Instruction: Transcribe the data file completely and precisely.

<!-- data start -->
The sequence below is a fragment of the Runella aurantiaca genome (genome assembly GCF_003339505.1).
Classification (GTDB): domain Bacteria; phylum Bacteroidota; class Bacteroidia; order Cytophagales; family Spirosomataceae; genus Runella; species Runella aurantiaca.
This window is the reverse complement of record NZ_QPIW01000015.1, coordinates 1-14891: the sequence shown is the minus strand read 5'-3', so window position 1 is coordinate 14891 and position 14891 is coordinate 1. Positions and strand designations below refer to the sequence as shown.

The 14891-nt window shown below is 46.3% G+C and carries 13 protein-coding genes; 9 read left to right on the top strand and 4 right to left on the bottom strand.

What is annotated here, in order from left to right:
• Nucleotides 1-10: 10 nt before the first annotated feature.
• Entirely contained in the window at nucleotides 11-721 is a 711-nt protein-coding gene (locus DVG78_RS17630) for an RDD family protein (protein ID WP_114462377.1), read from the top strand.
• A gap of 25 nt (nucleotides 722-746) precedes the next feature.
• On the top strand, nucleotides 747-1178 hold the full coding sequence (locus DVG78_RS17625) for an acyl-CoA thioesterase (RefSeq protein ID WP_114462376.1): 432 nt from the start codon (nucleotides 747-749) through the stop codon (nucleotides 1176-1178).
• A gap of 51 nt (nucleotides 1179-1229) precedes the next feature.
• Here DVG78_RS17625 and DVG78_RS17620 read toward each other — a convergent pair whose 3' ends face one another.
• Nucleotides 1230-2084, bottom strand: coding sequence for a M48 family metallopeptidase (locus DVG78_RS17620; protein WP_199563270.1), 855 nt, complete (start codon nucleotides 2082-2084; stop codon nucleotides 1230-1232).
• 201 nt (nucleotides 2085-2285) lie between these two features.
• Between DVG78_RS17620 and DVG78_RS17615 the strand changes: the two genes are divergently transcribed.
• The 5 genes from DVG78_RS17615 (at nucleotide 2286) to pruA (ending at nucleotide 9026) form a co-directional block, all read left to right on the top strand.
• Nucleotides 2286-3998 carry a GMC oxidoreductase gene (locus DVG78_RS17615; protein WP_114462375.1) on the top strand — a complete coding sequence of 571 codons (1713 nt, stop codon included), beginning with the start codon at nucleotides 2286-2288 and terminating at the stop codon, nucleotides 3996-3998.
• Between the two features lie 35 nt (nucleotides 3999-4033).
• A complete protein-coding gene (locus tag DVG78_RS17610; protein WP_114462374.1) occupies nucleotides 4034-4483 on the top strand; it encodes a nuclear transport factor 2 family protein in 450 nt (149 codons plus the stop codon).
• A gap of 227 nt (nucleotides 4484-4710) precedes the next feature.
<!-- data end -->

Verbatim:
The sequence below is a fragment of the Runella aurantiaca genome (genome assembly GCF_003339505.1).
Classification (GTDB): domain Bacteria; phylum Bacteroidota; class Bacteroidia; order Cytophagales; family Spirosomataceae; genus Runella; species Runella aurantiaca.
This window is the reverse complement of record NZ_QPIW01000015.1, coordinates 1-14891: the sequence shown is the minus strand read 5'-3', so window position 1 is coordinate 14891 and position 14891 is coordinate 1. Positions and strand designations below refer to the sequence as shown.

The 14891-nt window shown below is 46.3% G+C and carries 13 protein-coding genes; 9 read left to right on the top strand and 4 right to left on the bottom strand.

What is annotated here, in order from left to right:
• Nucleotides 1-10: 10 nt before the first annotated feature.
• Entirely contained in the window at nucleotides 11-721 is a 711-nt protein-coding gene (locus DVG78_RS17630) for an RDD family protein (protein ID WP_114462377.1), read from the top strand.
• A gap of 25 nt (nucleotides 722-746) precedes the next feature.
• On the top strand, nucleotides 747-1178 hold the full coding sequence (locus DVG78_RS17625) for an acyl-CoA thioesterase (RefSeq protein ID WP_114462376.1): 432 nt from the start codon (nucleotides 747-749) through the stop codon (nucleotides 1176-1178).
• A gap of 51 nt (nucleotides 1179-1229) precedes the next feature.
• Here DVG78_RS17625 and DVG78_RS17620 read toward each other — a convergent pair whose 3' ends face one another.
• Nucleotides 1230-2084, bottom strand: coding sequence for a M48 family metallopeptidase (locus DVG78_RS17620; protein WP_199563270.1), 855 nt, complete (start codon nucleotides 2082-2084; stop codon nucleotides 1230-1232).
• 201 nt (nucleotides 2085-2285) lie between these two features.
• Between DVG78_RS17620 and DVG78_RS17615 the strand changes: the two genes are divergently transcribed.
• The 5 genes from DVG78_RS17615 (at nucleotide 2286) to pruA (ending at nucleotide 9026) form a co-directional block, all read left to right on the top strand.
• Nucleotides 2286-3998 carry a GMC oxidoreductase gene (locus DVG78_RS17615; protein WP_114462375.1) on the top strand — a complete coding sequence of 571 codons (1713 nt, stop codon included), beginning with the start codon at nucleotides 2286-2288 and terminating at the stop codon, nucleotides 3996-3998.
• Between the two features lie 35 nt (nucleotides 3999-4033).
• A complete protein-coding gene (locus tag DVG78_RS17610; protein WP_114462374.1) occupies nucleotides 4034-4483 on the top strand; it encodes a nuclear transport factor 2 family protein in 450 nt (149 codons plus the stop codon).
• A gap of 227 nt (nucleotides 4484-4710) precedes the next feature.